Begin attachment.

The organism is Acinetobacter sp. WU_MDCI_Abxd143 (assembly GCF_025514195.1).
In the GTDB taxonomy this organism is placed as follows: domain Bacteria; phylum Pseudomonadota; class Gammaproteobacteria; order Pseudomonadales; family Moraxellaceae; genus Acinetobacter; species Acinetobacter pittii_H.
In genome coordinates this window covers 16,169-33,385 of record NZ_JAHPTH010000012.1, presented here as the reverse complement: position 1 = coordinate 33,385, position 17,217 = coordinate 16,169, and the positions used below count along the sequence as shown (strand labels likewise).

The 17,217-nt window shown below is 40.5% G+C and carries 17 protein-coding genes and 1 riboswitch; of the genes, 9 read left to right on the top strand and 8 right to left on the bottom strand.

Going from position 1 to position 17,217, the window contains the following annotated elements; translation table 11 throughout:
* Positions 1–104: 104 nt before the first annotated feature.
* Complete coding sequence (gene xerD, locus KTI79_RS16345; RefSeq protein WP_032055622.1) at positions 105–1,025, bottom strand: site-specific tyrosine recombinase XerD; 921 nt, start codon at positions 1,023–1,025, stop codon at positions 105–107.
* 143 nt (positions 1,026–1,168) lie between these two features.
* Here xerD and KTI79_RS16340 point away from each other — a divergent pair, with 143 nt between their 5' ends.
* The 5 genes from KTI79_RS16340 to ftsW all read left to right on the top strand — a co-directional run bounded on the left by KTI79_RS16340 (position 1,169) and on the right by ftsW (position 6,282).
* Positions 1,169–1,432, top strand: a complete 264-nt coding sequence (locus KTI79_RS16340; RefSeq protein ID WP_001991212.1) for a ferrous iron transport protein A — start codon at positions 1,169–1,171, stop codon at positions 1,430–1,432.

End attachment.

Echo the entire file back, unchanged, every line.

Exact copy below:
The organism is Acinetobacter sp. WU_MDCI_Abxd143 (assembly GCF_025514195.1).
In the GTDB taxonomy this organism is placed as follows: domain Bacteria; phylum Pseudomonadota; class Gammaproteobacteria; order Pseudomonadales; family Moraxellaceae; genus Acinetobacter; species Acinetobacter pittii_H.
In genome coordinates this window covers 16,169-33,385 of record NZ_JAHPTH010000012.1, presented here as the reverse complement: position 1 = coordinate 33,385, position 17,217 = coordinate 16,169, and the positions used below count along the sequence as shown (strand labels likewise).

The 17,217-nt window shown below is 40.5% G+C and carries 17 protein-coding genes and 1 riboswitch; of the genes, 9 read left to right on the top strand and 8 right to left on the bottom strand.

Going from position 1 to position 17,217, the window contains the following annotated elements; translation table 11 throughout:
* Positions 1–104: 104 nt before the first annotated feature.
* Complete coding sequence (gene xerD, locus KTI79_RS16345; RefSeq protein WP_032055622.1) at positions 105–1,025, bottom strand: site-specific tyrosine recombinase XerD; 921 nt, start codon at positions 1,023–1,025, stop codon at positions 105–107.
* 143 nt (positions 1,026–1,168) lie between these two features.
* Here xerD and KTI79_RS16340 point away from each other — a divergent pair, with 143 nt between their 5' ends.
* The 5 genes from KTI79_RS16340 to ftsW all read left to right on the top strand — a co-directional run bounded on the left by KTI79_RS16340 (position 1,169) and on the right by ftsW (position 6,282).
* Positions 1,169–1,432, top strand: a complete 264-nt coding sequence (locus KTI79_RS16340; RefSeq protein ID WP_001991212.1) for a ferrous iron transport protein A — start codon at positions 1,169–1,171, stop codon at positions 1,430–1,432.